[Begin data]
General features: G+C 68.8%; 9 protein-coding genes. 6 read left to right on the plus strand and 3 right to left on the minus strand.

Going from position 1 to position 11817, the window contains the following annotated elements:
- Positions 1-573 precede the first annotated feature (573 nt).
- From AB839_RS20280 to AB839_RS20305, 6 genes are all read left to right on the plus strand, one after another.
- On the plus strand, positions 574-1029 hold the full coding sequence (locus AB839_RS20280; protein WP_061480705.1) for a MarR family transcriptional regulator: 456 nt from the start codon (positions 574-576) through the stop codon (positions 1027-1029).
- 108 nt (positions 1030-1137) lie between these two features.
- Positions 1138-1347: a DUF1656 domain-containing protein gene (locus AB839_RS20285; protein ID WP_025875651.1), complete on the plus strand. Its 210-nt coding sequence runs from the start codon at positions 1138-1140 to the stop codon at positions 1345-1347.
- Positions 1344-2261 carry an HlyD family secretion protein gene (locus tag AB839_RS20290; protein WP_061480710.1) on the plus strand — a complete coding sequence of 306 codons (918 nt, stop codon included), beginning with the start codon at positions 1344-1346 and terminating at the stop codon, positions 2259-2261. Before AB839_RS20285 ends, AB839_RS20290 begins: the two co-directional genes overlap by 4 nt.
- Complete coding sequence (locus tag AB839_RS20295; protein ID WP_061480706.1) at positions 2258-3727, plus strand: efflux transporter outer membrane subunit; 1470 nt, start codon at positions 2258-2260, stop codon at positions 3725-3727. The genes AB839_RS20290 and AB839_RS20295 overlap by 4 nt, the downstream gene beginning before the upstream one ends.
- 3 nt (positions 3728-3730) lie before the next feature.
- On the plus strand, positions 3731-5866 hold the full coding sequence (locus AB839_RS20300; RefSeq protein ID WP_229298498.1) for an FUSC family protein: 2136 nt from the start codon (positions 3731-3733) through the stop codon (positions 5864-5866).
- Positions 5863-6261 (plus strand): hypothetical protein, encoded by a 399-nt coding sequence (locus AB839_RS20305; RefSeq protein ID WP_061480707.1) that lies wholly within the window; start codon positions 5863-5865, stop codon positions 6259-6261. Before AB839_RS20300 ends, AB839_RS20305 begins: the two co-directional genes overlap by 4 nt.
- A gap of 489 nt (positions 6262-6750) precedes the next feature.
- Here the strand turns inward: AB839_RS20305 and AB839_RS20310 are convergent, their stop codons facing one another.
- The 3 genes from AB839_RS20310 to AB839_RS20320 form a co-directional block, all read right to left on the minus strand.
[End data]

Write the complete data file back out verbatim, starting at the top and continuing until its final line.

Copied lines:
General features: G+C 68.8%; 9 protein-coding genes. 6 read left to right on the plus strand and 3 right to left on the minus strand.

Going from position 1 to position 11817, the window contains the following annotated elements:
- Positions 1-573 precede the first annotated feature (573 nt).
- From AB839_RS20280 to AB839_RS20305, 6 genes are all read left to right on the plus strand, one after another.
- On the plus strand, positions 574-1029 hold the full coding sequence (locus AB839_RS20280; protein WP_061480705.1) for a MarR family transcriptional regulator: 456 nt from the start codon (positions 574-576) through the stop codon (positions 1027-1029).
- 108 nt (positions 1030-1137) lie between these two features.
- Positions 1138-1347: a DUF1656 domain-containing protein gene (locus AB839_RS20285; protein ID WP_025875651.1), complete on the plus strand. Its 210-nt coding sequence runs from the start codon at positions 1138-1140 to the stop codon at positions 1345-1347.
- Positions 1344-2261 carry an HlyD family secretion protein gene (locus tag AB839_RS20290; protein WP_061480710.1) on the plus strand — a complete coding sequence of 306 codons (918 nt, stop codon included), beginning with the start codon at positions 1344-1346 and terminating at the stop codon, positions 2259-2261. Before AB839_RS20285 ends, AB839_RS20290 begins: the two co-directional genes overlap by 4 nt.
- Complete coding sequence (locus tag AB839_RS20295; protein ID WP_061480706.1) at positions 2258-3727, plus strand: efflux transporter outer membrane subunit; 1470 nt, start codon at positions 2258-2260, stop codon at positions 3725-3727. The genes AB839_RS20290 and AB839_RS20295 overlap by 4 nt, the downstream gene beginning before the upstream one ends.
- 3 nt (positions 3728-3730) lie before the next feature.
- On the plus strand, positions 3731-5866 hold the full coding sequence (locus AB839_RS20300; RefSeq protein ID WP_229298498.1) for an FUSC family protein: 2136 nt from the start codon (positions 3731-3733) through the stop codon (positions 5864-5866).
- Positions 5863-6261 (plus strand): hypothetical protein, encoded by a 399-nt coding sequence (locus AB839_RS20305; RefSeq protein ID WP_061480707.1) that lies wholly within the window; start codon positions 5863-5865, stop codon positions 6259-6261. Before AB839_RS20300 ends, AB839_RS20305 begins: the two co-directional genes overlap by 4 nt.
- A gap of 489 nt (positions 6262-6750) precedes the next feature.
- Here the strand turns inward: AB839_RS20305 and AB839_RS20310 are convergent, their stop codons facing one another.
- The 3 genes from AB839_RS20310 to AB839_RS20320 form a co-directional block, all read right to left on the minus strand.